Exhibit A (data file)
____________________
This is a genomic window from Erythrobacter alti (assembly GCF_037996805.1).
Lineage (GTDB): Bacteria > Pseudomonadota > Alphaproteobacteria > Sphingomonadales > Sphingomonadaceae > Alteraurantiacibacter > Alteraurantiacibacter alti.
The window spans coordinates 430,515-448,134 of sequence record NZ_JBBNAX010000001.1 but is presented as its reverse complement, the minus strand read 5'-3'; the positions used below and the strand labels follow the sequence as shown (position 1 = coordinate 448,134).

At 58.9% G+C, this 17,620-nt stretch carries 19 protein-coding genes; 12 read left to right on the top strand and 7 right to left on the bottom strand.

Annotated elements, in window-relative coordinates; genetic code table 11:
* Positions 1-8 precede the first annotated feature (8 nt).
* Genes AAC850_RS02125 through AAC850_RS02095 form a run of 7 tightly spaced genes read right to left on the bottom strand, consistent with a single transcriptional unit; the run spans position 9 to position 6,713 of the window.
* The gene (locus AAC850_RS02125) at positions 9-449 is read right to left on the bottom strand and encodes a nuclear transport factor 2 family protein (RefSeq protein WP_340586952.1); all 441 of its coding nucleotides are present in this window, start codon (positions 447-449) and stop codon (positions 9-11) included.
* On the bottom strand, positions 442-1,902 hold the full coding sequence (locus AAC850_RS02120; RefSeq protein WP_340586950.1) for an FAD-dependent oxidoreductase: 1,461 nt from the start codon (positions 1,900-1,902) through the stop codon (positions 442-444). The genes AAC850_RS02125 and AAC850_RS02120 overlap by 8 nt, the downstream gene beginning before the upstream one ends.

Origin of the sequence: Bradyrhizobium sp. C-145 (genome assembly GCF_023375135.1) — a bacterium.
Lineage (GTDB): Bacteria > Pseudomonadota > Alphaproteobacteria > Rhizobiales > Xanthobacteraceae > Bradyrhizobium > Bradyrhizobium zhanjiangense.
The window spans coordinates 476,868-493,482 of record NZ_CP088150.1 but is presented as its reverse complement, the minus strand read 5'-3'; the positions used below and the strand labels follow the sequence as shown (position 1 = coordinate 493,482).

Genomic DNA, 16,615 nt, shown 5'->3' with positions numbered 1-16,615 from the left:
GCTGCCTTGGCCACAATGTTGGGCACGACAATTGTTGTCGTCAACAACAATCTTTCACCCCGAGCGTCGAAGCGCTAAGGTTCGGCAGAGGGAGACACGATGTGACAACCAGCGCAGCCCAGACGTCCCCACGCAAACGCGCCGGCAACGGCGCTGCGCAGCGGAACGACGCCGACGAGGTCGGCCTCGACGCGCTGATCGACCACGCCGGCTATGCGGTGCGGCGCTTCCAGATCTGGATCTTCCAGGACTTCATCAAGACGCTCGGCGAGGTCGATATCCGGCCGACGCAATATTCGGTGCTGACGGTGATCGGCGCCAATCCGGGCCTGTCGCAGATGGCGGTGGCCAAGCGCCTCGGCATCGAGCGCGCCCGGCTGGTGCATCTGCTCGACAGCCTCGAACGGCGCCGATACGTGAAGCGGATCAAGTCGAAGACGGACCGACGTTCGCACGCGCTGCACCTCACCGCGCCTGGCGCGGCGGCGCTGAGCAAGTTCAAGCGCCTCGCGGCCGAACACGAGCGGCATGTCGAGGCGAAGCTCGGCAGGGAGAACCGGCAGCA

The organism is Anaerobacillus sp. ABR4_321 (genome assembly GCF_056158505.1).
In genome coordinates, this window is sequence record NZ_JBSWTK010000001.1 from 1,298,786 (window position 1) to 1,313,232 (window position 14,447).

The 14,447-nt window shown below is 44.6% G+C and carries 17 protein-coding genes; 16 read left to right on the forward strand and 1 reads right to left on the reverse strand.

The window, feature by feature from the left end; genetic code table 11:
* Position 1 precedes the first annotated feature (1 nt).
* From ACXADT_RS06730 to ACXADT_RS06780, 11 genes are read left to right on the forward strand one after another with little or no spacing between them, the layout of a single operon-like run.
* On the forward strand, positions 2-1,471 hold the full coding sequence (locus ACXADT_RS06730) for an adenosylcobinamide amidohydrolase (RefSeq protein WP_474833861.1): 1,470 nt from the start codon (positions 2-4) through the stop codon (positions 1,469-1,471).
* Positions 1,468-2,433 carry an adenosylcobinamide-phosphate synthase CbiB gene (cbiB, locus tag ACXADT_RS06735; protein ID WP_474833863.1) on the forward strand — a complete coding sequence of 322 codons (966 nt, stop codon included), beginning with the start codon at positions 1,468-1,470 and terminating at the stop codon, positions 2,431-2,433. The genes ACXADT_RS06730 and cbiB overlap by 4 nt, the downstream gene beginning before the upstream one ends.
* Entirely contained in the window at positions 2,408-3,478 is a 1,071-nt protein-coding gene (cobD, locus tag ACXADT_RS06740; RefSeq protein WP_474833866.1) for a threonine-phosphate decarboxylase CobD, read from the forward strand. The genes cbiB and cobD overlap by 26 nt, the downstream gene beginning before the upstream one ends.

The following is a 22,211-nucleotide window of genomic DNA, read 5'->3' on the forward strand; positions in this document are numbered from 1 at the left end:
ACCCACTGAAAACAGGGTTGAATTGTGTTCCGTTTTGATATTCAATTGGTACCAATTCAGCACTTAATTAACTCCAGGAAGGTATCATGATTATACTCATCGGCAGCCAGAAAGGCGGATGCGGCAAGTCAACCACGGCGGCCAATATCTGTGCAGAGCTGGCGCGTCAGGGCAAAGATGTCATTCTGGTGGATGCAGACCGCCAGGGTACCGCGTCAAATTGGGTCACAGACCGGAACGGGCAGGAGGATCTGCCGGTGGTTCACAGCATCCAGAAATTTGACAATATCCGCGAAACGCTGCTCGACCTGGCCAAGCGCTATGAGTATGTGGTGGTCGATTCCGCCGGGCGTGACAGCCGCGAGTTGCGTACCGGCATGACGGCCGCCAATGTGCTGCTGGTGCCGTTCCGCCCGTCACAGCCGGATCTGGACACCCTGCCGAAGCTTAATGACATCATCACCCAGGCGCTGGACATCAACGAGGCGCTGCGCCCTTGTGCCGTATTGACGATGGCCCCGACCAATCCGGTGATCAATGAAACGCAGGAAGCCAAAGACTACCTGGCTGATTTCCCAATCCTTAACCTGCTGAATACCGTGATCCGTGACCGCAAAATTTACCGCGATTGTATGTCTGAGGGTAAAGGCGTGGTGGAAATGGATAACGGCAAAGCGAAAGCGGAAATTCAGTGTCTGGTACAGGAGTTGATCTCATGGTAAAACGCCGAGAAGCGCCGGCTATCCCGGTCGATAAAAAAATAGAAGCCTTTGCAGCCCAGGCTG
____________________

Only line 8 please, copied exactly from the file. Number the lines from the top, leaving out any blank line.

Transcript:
* The gene (locus AAC850_RS02125) at positions 9-449 is read right to left on the bottom strand and encodes a nuclear transport factor 2 family protein (RefSeq protein WP_340586952.1); all 441 of its coding nucleotides are present in this window, start codon (positions 447-449) and stop codon (positions 9-11) included.